UV radiation can cause long-term damage to your child’s eyes, just as it can to their skin. Protecting your child now will decrease the potential for serious eye problems later in life.
WHAT IS UV RADIATION?
Ultraviolet radiation is an invisible component of sunlight, which is most commonly known to cause sunburns and skin cancers, as well as other health problems. While some UV is filtered by the ozone layer, increasing amounts are reaching the earth as the ozone layer steadily diminishes. UV also passes directly through clouds, causing year-round health risks.
HOW DOES UV RADIATION DAMAGE THE EYE?
Bright sun and glare causes discomfort, blurred vision and watery eyes. Direct exposure to sunlight for even short periods of time can cause sunburn of the eyelids or inflammation of the cornea (like snow blindness or welders flash burns).
More importantly, exposure to UV is cumulative and can lead to long-term damage to the eye, including:
- Eyelid skin cancer
- Tissue growths on the surface of the eye (pterygium and pinguecula) that can eventually block vision
- Degeneration of the cornea
- Age-related macular degeneration
ARE CHILDREN AT RISK FOR EYE DAMAGE FROM UV?
YES, children are more vulnerable than adults to the effects of ultraviolet radiation.
Children spend more time outdoors and thereby receive approximately three times the annual dose of UV than adults. In fact, the World Health Organization estimates that up to 80% of a person’s lifetime exposure to UV radiation occurs before age 18.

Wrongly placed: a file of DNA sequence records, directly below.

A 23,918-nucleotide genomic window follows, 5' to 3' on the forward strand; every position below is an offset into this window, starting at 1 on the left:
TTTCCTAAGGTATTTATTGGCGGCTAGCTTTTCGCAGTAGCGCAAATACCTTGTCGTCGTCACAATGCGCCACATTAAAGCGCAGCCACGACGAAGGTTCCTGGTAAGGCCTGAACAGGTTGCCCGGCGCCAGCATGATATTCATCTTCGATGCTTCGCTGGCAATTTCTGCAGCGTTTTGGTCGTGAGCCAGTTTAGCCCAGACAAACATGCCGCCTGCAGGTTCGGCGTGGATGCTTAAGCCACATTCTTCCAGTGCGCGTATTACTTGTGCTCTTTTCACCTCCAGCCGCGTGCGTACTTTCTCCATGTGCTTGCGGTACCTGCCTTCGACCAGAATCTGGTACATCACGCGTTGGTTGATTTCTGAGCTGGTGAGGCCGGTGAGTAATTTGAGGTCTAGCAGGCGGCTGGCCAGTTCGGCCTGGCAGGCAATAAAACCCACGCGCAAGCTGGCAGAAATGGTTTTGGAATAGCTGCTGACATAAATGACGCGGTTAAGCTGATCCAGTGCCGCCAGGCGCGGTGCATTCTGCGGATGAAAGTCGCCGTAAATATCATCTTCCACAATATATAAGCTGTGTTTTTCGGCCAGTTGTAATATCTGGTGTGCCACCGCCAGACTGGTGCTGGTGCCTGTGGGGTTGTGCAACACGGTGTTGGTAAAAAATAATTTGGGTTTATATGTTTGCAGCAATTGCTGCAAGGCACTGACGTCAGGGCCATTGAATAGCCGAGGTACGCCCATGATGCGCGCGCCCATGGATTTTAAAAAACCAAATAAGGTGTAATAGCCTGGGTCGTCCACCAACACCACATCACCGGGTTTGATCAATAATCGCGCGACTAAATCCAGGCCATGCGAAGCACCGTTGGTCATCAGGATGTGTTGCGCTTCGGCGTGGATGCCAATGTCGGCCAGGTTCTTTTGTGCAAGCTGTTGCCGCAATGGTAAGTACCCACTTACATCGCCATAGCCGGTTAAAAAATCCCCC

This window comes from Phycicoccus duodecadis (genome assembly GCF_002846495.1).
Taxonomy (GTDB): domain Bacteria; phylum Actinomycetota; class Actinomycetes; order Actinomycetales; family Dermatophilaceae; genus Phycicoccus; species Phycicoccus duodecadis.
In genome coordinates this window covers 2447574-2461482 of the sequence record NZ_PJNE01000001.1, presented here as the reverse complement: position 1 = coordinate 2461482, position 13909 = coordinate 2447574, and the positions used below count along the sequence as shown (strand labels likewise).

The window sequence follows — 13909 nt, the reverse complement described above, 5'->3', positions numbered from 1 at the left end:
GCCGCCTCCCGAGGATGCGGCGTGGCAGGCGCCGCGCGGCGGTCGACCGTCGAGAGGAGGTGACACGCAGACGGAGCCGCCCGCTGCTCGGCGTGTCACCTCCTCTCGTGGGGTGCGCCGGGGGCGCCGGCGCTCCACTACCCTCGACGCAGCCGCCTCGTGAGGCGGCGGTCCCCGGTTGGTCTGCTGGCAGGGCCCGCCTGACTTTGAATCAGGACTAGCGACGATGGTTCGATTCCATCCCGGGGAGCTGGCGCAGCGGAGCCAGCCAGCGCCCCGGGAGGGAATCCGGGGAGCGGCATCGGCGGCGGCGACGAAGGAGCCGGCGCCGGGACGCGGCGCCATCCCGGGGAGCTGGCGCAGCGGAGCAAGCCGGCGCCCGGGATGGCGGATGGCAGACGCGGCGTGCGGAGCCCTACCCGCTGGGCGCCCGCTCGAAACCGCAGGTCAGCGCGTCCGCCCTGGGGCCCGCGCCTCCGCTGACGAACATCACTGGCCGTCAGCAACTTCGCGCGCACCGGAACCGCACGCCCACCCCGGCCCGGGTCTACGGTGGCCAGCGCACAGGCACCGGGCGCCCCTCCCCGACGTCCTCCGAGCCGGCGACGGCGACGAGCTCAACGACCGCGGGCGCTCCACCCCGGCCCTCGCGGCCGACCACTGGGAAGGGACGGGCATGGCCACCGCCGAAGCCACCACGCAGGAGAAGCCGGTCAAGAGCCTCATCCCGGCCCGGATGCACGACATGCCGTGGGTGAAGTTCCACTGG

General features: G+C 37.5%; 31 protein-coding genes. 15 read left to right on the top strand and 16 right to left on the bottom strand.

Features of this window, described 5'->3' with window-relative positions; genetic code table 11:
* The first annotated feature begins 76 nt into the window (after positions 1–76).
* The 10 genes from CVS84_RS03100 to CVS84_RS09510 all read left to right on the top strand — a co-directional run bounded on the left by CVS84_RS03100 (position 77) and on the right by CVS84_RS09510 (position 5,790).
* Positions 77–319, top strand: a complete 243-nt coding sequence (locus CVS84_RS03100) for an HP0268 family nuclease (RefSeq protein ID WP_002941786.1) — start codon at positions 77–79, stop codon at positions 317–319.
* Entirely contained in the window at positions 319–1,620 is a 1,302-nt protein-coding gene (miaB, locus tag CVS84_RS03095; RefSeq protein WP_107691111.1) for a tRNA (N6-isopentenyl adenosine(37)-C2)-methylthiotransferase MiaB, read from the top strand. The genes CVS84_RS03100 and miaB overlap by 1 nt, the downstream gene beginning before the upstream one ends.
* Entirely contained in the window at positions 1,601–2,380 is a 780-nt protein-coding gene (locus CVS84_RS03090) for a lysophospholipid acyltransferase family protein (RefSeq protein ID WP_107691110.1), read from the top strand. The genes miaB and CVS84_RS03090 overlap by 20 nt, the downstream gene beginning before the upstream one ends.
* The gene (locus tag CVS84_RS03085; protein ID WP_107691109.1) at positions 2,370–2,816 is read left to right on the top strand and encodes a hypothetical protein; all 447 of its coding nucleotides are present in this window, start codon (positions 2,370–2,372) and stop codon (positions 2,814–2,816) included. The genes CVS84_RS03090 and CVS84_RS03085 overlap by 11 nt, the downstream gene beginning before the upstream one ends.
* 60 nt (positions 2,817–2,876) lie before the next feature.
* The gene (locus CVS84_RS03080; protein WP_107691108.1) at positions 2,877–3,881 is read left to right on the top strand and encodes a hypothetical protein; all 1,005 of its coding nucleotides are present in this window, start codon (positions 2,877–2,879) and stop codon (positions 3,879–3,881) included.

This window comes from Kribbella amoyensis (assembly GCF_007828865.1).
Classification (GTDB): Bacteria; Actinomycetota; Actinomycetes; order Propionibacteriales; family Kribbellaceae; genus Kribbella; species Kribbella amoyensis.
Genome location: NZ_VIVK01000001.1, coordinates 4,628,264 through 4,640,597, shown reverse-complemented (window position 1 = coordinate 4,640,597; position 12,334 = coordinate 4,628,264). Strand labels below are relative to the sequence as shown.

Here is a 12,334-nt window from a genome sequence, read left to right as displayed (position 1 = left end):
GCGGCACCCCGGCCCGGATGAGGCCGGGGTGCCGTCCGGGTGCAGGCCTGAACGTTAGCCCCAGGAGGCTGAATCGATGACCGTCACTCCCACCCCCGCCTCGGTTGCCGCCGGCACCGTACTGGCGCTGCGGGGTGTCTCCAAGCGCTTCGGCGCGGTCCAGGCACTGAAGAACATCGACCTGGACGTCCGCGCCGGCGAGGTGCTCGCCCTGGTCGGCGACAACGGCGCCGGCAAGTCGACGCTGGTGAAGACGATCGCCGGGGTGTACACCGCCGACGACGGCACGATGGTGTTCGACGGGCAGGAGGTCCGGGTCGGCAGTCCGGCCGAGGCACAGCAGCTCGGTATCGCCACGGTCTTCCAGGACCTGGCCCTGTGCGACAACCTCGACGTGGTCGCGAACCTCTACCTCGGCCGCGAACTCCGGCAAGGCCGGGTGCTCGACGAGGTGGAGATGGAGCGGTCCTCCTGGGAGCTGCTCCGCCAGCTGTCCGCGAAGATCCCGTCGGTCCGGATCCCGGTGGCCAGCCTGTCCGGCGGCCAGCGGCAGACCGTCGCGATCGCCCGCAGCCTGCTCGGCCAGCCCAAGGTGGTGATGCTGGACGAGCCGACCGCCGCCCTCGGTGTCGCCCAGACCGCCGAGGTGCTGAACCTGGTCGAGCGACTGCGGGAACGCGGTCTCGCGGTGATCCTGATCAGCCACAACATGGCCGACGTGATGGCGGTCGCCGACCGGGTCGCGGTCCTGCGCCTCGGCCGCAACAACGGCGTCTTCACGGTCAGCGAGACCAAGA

Additionally, the crystalline lens in children’s eyes has less capability to filter UV than in adult eyes, resulting in greater risk for internal eye damage (cataracts and macular degeneration) later in life.
TO PROTECT YOUR CHILD’S EYES FROM THE DANGERS OF UV RADIATION:
1. Be conscious of the daily UV index and the many sources of UV radiation, including direct sunlight and reflections from snow, water, sand and pavement.
2. Have your child wear sunglasses whenever outdoors.
3. Have your child wear a wide-brimmed hat or baseball cap when outdoors.
4. Teach your children to never look directly into or stare at the sun.
5. Try to keep children out of direct sunlight between 10 a.m. and 4 p.m., when the sun’s rays are strongest.
6. Keep children younger than six months old out of direct sunlight – use a canopy or umbrella as a sun-shield when outdoors.
HOW TO CHOOSE SUNGLASSES FOR YOUR CHILD:
- A close-fitting, wrap around style frame
- 100% UVA and UVB blocking lenses
- Impact resistant lenses
- Variable tint or transitions lenses
- A separate pair of spectacles with tinted lenses and UV400 protective coating
DO INEXPENSIVE SUNGLASSES PROVIDE ADEQUATE UV PROTECTION?
Tests have shown that inexpensive sunglasses can provide full UV protection, comparable to expensive designer sunglasses, however the quality of the materials and consistency of the tints may be inferior. Such imperfections can distort vision, causing a mild headache or eyestrain when sunglasses are worn. To ensure that you receive a good quality product, buy from a reputable professional or retailer.
To ensure your child has healthy eyes and vision for life, schedule regular visits to your optometrist for evaluation and preventive care. Contact the Ontario Association of Optometrists at 1-800-540-3837 FREE or visit www.optom.on.ca/find_an_optometrist to find an optometrist in your community.
Thanks to the Doctors of Optometry at the Ontario Association of Optometrists, we have a list of informative articles on children’s vision.
Be sure to check out previous articles generously written for us by the doctors of the OAO, including:
- Is It ADD or Convergence Insufficiency? by: Dr Catherine Chiarelli, OAO
- Children’s Vision and Sports by Dr. Joseph Chan
- Children and Contact Lenses: Myths and Facts by Dr. Debbie Jones
- Recognizing Your Child’s Visual Milestones by Dr. Catherine Chiarelli
- Children’s Vision: Facts and Myths by Dr. Radhika Chawla